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Communications of the ACM

Communications of the ACM

Is Information Technology Destroying the Middle Class?


Communications Editor-in-Chief Moshe Y. Vardi

The Kansas City Federal Reserve Bank's symposium in Jackson Hole, WY, is one of the world's most watched economic events. Focusing on important economic issues that face the global economy, the symposium brings together most of the world's central bankers. The symposium attracts significant media attention and has been known for its ability to move markets.

While the most anticipated speakers at the 2014 meeting were Janet Yellen, chair of the Board of Governors of the Federal Reserve System, and Mario Draghi, president of the European Central Bank, it was a talk by David Autor, an MIT labor economist that attracted a significant level of attention. Autor presented his paper, "Polanyi's Paradox and the Shape of Employment Growth." The background for the paper was the question discussed in the July 2013 Communications editorial: Does automation destroy more jobs than it creates? While the optimists argue that though technology always destroy jobs, it also creates new jobs, the pessimists argue that the speed in which information technology is currently destroying jobs is unparalleled.

Based on his analysis of recent labor trends as well as recent advances in artificial intelligence (AI), Autor concluded, "Journalists and expert commentators overstate the extent of machine substitution for human labor. The challenges to substituting machines for workers in tasks requiring adaptability, common sense, and creativity remain immense," he argued. The general media welcomed Autor's talk with a palpable sense of relief and headlines such as "Everybody Relax: An MIT Economist Explains Why Robots Won't Steal Our Jobs." But a careful reading of Autor's paper suggests that such optimism may be premature.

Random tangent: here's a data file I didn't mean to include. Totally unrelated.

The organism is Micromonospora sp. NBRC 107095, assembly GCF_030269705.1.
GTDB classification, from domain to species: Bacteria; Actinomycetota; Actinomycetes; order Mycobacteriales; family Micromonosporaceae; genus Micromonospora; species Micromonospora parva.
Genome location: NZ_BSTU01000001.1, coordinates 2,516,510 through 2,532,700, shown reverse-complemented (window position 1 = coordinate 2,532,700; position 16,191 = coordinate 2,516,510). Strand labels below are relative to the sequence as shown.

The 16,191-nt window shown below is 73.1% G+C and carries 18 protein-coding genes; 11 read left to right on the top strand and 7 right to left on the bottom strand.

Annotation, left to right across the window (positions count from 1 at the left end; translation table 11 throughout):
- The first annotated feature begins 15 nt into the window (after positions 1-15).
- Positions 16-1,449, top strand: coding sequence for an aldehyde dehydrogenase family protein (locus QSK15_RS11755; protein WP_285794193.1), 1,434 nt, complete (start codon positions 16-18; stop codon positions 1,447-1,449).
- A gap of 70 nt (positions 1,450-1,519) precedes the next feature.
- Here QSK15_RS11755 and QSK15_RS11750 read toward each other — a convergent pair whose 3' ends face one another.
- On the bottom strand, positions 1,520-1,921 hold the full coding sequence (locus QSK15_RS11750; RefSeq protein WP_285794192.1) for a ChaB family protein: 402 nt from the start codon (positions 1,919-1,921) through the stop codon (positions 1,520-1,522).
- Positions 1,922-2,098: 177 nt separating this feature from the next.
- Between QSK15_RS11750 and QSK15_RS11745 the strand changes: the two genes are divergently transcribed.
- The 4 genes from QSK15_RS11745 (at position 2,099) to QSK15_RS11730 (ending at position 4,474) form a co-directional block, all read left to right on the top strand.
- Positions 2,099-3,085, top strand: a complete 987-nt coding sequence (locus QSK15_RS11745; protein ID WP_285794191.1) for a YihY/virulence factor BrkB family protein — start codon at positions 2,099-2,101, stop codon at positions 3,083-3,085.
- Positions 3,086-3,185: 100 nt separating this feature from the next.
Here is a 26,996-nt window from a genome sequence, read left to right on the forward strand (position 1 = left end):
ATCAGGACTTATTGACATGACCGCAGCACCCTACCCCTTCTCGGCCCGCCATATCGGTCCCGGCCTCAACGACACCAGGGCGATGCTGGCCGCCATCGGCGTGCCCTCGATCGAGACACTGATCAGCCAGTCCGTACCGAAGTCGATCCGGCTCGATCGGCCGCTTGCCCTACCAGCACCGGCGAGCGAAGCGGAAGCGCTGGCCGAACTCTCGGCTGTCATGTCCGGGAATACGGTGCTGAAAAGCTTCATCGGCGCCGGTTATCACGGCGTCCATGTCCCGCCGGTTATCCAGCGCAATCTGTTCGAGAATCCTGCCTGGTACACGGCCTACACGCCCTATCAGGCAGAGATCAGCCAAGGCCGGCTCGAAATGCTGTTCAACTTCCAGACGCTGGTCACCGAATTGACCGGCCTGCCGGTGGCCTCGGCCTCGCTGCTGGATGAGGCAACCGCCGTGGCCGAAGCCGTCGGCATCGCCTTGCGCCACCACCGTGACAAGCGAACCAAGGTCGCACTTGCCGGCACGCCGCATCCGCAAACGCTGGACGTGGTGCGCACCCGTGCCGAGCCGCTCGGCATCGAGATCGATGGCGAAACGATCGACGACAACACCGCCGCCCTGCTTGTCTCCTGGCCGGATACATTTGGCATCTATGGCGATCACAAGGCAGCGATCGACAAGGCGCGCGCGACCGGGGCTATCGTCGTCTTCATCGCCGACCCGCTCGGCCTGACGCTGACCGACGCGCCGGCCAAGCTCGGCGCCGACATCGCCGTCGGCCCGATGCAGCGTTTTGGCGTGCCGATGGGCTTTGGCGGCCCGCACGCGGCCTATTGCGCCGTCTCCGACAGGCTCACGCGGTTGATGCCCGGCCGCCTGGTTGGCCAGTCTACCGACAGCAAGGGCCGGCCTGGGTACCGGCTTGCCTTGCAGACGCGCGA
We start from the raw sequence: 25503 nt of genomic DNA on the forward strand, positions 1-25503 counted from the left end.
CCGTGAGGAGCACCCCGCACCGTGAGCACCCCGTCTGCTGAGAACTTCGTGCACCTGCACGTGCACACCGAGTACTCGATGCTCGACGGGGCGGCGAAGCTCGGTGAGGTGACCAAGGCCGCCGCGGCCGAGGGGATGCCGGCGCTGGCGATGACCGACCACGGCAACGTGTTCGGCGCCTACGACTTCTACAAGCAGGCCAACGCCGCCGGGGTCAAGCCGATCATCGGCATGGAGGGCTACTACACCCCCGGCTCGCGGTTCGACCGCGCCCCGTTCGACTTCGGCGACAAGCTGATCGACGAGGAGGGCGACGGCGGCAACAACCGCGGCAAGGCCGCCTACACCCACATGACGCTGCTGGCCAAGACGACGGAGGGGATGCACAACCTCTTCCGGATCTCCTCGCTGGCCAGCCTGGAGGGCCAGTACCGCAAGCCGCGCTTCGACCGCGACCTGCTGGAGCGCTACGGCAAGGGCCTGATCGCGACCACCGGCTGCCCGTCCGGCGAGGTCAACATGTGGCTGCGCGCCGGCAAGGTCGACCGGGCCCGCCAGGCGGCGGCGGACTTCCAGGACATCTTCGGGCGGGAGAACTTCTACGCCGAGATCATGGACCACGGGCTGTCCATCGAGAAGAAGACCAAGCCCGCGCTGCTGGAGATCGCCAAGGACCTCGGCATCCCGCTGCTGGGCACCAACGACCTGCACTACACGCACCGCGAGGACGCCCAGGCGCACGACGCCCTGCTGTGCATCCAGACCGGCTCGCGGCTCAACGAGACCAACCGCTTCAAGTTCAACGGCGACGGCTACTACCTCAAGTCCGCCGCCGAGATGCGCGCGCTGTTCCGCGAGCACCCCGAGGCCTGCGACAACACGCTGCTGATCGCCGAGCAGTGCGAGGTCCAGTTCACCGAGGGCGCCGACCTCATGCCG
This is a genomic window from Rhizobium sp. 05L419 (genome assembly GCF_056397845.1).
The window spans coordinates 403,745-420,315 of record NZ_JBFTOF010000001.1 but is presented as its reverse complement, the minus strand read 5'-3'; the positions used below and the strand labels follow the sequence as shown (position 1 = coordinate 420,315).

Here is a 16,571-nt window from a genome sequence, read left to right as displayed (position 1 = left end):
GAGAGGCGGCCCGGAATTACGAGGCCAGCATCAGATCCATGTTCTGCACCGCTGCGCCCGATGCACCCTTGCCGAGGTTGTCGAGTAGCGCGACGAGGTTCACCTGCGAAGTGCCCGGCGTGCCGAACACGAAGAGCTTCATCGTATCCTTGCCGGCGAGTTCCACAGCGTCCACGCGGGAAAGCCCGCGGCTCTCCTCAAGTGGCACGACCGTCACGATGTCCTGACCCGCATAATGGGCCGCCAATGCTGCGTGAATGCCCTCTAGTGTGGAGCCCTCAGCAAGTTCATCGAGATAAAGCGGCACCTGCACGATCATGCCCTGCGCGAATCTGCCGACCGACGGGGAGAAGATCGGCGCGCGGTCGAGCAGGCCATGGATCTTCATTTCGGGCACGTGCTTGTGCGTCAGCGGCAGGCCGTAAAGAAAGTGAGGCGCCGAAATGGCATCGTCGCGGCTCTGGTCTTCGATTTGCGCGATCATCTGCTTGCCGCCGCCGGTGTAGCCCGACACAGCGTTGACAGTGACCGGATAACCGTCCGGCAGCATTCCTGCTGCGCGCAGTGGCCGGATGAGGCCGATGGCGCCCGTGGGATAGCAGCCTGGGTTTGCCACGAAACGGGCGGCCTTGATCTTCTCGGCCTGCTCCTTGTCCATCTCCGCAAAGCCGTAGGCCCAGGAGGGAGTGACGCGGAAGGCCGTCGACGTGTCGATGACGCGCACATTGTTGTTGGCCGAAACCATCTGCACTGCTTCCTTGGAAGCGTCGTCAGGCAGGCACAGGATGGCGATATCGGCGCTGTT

Autor's main point in the paper is that "our tacit knowledge of how the world works often exceeds our explicit understanding," which poses a significant barrier to automation. This barrier, known as "Polanyi's Paradox," is well recognized as the major barrier for AI. It is unlikely, therefore, that in the near term, say, the next 10 years, we will see a major displacement of human labor by machines. But Autor himself points out that contemporary computer science seeks to overcome the barrier by "building machines that learn from human examples, thus inferring the rules we tacitly apply but do not explicitly understand." It is risky, therefore, to bet we will not make major advances against Polanyi's Paradox, say, in the next 50 years.

But another main point of Autor's paper, affirming a decade-old line of research in labor economics, is that while automation may not lead to broad destruction of jobs, at least not in the near term, automation is having a major impact on the economy by creating polarization of the labor market. Information technology, argues Autor, is destroying wide swaths of routine office and manufacturing jobs. At the same time, we are far from being able to automate low-skill jobs, often requiring both human interaction and unstructured physical movement. Furthermore, information technology creates new high-skill jobs, which require cognitive skills that computers cannot match. Projections by the U.S. Bureau of Labor Statistics show continued significant demand for information-technology workers for years to come.